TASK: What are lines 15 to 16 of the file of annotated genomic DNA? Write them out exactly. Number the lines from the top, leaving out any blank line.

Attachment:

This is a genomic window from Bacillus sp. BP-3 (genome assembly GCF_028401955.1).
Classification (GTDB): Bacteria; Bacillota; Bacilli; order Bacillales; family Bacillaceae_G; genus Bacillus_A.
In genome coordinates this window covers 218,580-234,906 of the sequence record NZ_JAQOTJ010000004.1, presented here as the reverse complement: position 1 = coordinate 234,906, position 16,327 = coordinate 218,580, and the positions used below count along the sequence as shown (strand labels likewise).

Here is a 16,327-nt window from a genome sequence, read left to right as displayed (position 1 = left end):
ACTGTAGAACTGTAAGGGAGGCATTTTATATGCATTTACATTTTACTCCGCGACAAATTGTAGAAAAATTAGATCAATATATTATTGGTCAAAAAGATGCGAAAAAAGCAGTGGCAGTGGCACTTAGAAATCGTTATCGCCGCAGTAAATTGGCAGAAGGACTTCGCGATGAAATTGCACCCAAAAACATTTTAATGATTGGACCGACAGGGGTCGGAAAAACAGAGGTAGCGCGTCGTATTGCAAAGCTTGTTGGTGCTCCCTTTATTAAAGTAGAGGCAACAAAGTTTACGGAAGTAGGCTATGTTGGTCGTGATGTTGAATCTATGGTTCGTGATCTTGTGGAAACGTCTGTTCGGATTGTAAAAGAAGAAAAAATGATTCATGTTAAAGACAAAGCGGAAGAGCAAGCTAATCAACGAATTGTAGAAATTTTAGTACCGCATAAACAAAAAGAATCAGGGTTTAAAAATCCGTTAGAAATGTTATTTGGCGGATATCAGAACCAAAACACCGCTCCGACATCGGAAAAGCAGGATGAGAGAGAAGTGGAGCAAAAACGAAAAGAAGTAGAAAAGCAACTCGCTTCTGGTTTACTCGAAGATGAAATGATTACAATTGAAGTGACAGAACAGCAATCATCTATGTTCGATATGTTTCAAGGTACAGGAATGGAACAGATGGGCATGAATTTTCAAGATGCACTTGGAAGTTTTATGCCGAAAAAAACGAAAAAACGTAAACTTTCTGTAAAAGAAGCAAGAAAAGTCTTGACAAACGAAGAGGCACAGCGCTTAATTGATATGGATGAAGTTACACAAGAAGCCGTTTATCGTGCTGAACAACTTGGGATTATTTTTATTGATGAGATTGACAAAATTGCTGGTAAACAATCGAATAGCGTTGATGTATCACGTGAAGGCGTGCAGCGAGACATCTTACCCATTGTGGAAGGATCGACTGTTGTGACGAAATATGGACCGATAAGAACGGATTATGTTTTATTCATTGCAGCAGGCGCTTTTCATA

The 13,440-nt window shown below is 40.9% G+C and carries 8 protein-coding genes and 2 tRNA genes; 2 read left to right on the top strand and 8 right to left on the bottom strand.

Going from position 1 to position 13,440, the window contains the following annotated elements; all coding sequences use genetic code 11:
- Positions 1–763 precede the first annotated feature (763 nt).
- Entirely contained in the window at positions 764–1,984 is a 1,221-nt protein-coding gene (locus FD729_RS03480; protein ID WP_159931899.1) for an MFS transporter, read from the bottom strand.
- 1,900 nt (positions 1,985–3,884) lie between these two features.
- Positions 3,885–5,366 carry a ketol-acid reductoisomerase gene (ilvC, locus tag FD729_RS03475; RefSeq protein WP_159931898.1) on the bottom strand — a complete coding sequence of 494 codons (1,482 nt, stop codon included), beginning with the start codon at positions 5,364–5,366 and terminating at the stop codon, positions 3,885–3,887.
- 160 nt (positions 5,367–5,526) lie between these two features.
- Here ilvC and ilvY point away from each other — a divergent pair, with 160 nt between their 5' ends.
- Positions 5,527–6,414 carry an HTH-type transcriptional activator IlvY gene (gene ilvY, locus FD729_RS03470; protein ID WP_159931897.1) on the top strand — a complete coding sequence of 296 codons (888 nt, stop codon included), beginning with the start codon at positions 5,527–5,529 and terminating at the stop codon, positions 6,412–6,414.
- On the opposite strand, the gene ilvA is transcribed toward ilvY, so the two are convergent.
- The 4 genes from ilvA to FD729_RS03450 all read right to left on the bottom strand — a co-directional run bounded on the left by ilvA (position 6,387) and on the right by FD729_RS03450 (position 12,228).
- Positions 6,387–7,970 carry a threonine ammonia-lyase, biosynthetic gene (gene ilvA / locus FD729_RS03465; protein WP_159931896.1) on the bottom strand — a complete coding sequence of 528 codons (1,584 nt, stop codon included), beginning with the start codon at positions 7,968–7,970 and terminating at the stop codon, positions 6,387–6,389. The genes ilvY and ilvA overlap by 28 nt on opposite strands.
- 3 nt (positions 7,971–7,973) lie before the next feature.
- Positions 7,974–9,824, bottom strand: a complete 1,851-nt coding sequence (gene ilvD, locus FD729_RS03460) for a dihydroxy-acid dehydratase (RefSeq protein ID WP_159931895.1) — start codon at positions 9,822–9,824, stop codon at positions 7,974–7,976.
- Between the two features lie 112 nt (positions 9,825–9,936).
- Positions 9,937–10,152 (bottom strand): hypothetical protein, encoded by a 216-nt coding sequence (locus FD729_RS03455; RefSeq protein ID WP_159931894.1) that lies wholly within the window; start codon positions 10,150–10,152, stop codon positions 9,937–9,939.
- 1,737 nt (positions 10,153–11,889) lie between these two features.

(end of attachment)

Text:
- On the opposite strand, the gene ilvA is transcribed toward ilvY, so the two are convergent.
- The 4 genes from ilvA to FD729_RS03450 all read right to left on the bottom strand — a co-directional run bounded on the left by ilvA (position 6,387) and on the right by FD729_RS03450 (position 12,228).